Since 2016 there have been 10 known youth suicides in Santa Rosa County, and following the suicide of a Navarre High School freshman last year, a group has decided to fund Hope Squads in local schools.
Daniel Sinnett was only 14 years old when he took his own life. Friends say his smile could lighten up the room and that he touched many lives.
Subsequently, a group of parents and Daniel’s mom started Angels in the Outfield because they wanted to do something to prevent youth suicides in our community.
The group hosted a fun-filled softball fundraiser and during the July 22 Santa Rosa County District School Budget Hearing announced it will donate $3,500 in proceeds to Navarre High School and Gulf Breeze High School to start Hope Squads at both locations. The Angels aim to eventually have a Hope Squad at each of the county’s high schools.
Hope Squads are peer-to-peer suicide prevention programs. Presently more than 1,000 schools in the U.S. and Canada participate and are supported by more than 30,000 squad members.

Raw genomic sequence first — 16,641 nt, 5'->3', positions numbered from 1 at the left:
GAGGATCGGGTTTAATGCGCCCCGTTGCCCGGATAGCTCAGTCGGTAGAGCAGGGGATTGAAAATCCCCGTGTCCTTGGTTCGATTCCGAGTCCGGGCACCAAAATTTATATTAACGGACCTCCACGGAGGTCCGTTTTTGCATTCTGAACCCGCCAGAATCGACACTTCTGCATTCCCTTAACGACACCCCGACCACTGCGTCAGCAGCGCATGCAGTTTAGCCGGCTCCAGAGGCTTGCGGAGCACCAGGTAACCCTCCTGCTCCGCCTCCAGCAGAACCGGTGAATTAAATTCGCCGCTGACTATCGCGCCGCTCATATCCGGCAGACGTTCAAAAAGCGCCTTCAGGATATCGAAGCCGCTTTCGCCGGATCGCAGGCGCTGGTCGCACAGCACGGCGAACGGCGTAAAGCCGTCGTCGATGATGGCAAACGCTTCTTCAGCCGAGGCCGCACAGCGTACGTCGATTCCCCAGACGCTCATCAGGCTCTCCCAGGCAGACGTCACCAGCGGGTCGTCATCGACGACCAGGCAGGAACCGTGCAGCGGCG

Squad members are nominated by their classmates as trustworthy peers and trained by advisors. The program reduces suicide through education, training and peer intervention.
The program uses a three-pronged approach: prevention, intervention and post-vention.
According to the Hope Squad website, “prevention involves educating the school community and increasing mental health, connectedness, and resilience; intervention involves recognizing when someone is at risk for suicide and referring the person to mental health resources and postvention involves helping those affected by a suicide cope with the loss and reducing the risk of further suicides.”
For more information visit hopesquad.com.